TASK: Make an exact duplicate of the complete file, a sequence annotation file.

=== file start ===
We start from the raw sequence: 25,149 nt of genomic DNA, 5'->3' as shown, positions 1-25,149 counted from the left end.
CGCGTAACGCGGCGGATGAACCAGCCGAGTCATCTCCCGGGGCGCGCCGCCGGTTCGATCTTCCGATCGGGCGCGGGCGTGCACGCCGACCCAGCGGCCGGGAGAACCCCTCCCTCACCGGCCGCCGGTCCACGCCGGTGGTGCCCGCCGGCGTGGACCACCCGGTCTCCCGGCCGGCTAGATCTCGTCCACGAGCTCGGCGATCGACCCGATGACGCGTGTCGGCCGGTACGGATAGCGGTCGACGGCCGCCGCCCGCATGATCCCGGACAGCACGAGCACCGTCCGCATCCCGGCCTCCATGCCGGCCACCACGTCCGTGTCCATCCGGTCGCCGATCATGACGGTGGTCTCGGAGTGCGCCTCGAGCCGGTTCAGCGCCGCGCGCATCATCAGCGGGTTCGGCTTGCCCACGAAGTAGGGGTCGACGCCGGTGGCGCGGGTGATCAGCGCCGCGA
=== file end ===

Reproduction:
We start from the raw sequence: 25,149 nt of genomic DNA, 5'->3' as shown, positions 1-25,149 counted from the left end.
CGCGTAACGCGGCGGATGAACCAGCCGAGTCATCTCCCGGGGCGCGCCGCCGGTTCGATCTTCCGATCGGGCGCGGGCGTGCACGCCGACCCAGCGGCCGGGAGAACCCCTCCCTCACCGGCCGCCGGTCCACGCCGGTGGTGCCCGCCGGCGTGGACCACCCGGTCTCCCGGCCGGCTAGATCTCGTCCACGAGCTCGGCGATCGACCCGATGACGCGTGTCGGCCGGTACGGATAGCGGTCGACGGCCGCCGCCCGCATGATCCCGGACAGCACGAGCACCGTCCGCATCCCGGCCTCCATGCCGGCCACCACGTCCGTGTCCATCCGGTCGCCGATCATGACGGTGGTCTCGGAGTGCGCCTCGAGCCGGTTCAGCGCCGCGCGCATCATCAGCGGGTTCGGCTTGCCCACGAAGTAGGGGTCGACGCCGGTGGCGCGGGTGATCAGCGCCGCGA